The work of Buddhist Art in the East, instead, is about the spirit coming out of the philosophy of religion, which was a matter of the mind. It is not only the principle of Buddhist Art in Thailand alone, China, Tibet, Japan, Burma, Laos, it is the principle of Buddhism regardless of any sect. from any country The pattern that I have seen is developed from within. Art of the East was applied to all the origins of life.


JY. Tell us about your happiness with your creative work that has been done for a long time and that is quite different from the traditional. For the example, I had seen when you drew pictures of Buddha or did the sculptures, you made the viewer smile immediately with the strange style very different from others.


HU. In addition to the sculptures and paintings that I have been doing for a long time and selling them out, I mostly use them to donate to help temples. Especially to help children's education in schools, which I have always done and contributed a lot to society, and I'm someone who doesn't think too much about work and people I had known.


Here, I'm answering for the first time: The sacrifice of hard work for a long time made me understand the world, understand life, the price of my work was quite high. I have never used a channel to pretend that I have to help people. Those who are interested in my work, who were foreigners, came back to buy my work again and again. Until later I refused to take their money and if I knew how they liked my sculptures or my paintings.


I always gave them for free and we had good friendships. I'm content to set an example in society like this. The customers are very considerate. They had tried to offer something to help. They were determined when they saw me working and everything is about friendship. My customers are from Singapore and Japan. They love and understand Buddhist Art as well as going to help the temple to build the statue of Buddha when I was still studying in university. My artwork was sold to bring money to help the temples. A statue of Buddha uses concrete mortar. Not less than 13 bags for just one Buddha Image, using the labor of villagers and novice monks who have no experience studying art, money to use for work was interrupted all the time.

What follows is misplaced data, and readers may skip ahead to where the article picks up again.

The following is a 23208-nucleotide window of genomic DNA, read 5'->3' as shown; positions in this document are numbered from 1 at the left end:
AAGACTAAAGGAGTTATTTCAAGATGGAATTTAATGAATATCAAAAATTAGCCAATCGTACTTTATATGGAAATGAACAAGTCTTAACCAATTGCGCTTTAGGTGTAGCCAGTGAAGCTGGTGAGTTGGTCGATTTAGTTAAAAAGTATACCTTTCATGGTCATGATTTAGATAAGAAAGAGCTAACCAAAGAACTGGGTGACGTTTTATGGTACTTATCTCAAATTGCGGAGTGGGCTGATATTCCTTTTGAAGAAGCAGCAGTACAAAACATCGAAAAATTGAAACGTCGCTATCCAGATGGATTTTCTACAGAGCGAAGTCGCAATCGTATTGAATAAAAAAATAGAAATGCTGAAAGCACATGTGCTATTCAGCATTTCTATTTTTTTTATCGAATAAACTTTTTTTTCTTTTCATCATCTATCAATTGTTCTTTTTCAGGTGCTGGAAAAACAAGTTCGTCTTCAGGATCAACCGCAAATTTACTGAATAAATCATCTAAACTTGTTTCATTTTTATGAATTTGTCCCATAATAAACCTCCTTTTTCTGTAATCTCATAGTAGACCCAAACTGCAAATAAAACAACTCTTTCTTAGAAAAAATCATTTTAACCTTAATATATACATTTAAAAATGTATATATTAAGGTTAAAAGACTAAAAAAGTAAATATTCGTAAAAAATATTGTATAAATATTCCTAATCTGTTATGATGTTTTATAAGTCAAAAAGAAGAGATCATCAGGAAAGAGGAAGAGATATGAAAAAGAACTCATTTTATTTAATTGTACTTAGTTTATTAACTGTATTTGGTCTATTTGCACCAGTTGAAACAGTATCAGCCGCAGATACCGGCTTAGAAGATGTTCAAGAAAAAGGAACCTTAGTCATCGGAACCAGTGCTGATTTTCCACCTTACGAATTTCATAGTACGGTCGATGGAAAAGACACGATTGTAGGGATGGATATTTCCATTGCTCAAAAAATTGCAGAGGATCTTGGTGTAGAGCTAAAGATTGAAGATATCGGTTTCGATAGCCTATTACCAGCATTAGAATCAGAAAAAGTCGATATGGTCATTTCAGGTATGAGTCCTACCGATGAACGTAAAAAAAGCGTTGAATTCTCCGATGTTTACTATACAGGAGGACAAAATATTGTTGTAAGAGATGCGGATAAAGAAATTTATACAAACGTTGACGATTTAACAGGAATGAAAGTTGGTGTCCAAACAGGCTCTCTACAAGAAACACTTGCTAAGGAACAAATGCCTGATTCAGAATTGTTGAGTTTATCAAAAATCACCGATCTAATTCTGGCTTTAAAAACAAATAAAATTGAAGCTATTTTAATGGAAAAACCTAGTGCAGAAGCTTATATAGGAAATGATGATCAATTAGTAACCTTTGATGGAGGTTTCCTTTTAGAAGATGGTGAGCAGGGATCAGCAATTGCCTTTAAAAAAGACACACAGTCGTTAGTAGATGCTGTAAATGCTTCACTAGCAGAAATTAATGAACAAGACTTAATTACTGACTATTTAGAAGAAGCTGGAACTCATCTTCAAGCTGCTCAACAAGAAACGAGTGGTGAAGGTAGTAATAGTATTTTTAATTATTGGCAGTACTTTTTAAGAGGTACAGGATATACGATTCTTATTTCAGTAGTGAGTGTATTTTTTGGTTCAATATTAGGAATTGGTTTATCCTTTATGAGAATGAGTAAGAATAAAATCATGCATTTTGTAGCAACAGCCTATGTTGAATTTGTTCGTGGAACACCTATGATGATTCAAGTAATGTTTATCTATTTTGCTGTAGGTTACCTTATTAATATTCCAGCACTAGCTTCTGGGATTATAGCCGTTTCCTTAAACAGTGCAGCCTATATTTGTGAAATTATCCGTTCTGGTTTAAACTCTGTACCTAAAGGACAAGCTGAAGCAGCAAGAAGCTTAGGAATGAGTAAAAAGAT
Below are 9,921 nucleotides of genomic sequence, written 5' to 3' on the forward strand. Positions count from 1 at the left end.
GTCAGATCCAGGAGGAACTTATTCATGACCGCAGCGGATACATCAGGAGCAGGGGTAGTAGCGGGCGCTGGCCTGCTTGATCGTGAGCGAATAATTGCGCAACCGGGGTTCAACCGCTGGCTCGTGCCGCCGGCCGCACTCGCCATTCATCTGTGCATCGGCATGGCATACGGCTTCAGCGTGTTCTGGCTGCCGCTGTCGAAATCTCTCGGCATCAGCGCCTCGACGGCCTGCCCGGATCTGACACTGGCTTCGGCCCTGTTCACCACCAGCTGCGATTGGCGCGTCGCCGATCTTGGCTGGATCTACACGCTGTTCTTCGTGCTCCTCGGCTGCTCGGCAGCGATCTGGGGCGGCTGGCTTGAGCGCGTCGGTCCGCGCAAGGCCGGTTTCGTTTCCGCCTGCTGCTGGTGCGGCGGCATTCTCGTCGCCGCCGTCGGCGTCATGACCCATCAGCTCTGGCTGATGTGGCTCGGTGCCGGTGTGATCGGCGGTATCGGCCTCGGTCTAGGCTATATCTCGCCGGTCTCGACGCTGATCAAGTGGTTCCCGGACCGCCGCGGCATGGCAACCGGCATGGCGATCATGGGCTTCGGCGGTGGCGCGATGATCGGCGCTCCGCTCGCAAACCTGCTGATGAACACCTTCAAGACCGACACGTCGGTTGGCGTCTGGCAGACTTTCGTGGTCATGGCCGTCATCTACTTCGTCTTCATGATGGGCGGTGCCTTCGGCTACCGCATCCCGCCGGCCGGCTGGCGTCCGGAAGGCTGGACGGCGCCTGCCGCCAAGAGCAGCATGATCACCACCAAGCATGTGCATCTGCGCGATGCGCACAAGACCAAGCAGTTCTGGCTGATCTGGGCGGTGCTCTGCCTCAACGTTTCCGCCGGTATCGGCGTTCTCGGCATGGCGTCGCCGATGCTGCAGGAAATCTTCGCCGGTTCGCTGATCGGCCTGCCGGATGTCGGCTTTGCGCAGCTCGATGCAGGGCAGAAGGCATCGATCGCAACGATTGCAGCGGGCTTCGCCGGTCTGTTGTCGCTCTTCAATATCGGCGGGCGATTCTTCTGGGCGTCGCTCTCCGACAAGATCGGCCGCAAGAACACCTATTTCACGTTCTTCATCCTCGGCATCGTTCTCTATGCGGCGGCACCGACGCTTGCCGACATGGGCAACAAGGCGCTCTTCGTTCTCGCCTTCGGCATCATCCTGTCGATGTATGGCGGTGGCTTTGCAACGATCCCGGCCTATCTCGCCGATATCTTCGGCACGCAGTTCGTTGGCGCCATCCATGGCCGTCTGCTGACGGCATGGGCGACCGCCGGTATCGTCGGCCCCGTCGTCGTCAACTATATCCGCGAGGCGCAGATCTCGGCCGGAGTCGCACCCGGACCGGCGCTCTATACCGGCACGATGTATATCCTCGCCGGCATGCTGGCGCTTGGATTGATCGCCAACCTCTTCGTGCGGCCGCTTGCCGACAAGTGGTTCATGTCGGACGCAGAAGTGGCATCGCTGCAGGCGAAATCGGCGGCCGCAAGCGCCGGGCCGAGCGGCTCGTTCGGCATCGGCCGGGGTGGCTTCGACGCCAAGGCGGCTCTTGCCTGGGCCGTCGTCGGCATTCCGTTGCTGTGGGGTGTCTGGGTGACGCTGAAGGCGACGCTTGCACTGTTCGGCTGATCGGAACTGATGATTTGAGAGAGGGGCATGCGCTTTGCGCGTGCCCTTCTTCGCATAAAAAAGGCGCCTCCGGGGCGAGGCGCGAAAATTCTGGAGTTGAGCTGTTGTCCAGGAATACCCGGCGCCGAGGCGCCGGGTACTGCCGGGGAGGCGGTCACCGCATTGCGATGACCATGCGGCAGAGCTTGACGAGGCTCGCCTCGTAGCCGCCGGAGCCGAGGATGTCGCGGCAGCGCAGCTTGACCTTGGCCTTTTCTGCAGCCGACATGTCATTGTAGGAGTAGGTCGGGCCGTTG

If the work was not finished, you felt miserable. Let me give you an example of my work from the past. A village headman of the village, Sop Po Sub-district, Mae Tha District, Lampang Province wanted me to make a statue of Buddha. He said he had been following my work for many years. Not only the sculptures, but also the paintings. Novice monks came to help  I drew the entrance door and the inner sanctuary. When the job was done, it made for happiness and the villagers' smiles. We were happy together.

JY. What would you like to tell us about the art project?  Which I still didn't know as you can tell.


HU. At Silpa Sthan I have a project to build 10 Sims in Isan or small Ubosot (a Buddhist monastery). In the Isaan dialect, with concrete features,. Sim is a gathering place for arts and craftsmen. An Isan Sim is small. But the proportions fit perfectly, a beautiful, rectangular shape. There are decorative motifs on the base, body, and top, and will invite skilled people to design and draw outside.

It is a story of teaching dharma to relatives on the outer wall that will be the identity of the Sim Isan. Fortunately, I invited the first one to decorate, a national artist, Ajarn Preecha Taothong. A Thai National National Artist in Visual Arts was the first one to paint our Isan Sim

Sim is a sangha area within the Buddha image. Considered Holy and Pure, it is a place of beauty.

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Scene4 Magazine: Janine Yasovant

Janine Yasovant is a writer and art collector in Chiang Mai, Thailand and a Senior Writer for Scene4. For more of her commentary and articles, check the Archives.

©2021 Janine Yasovant
©2021 Publication Scene4 Magazine


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Arthur Danin Adler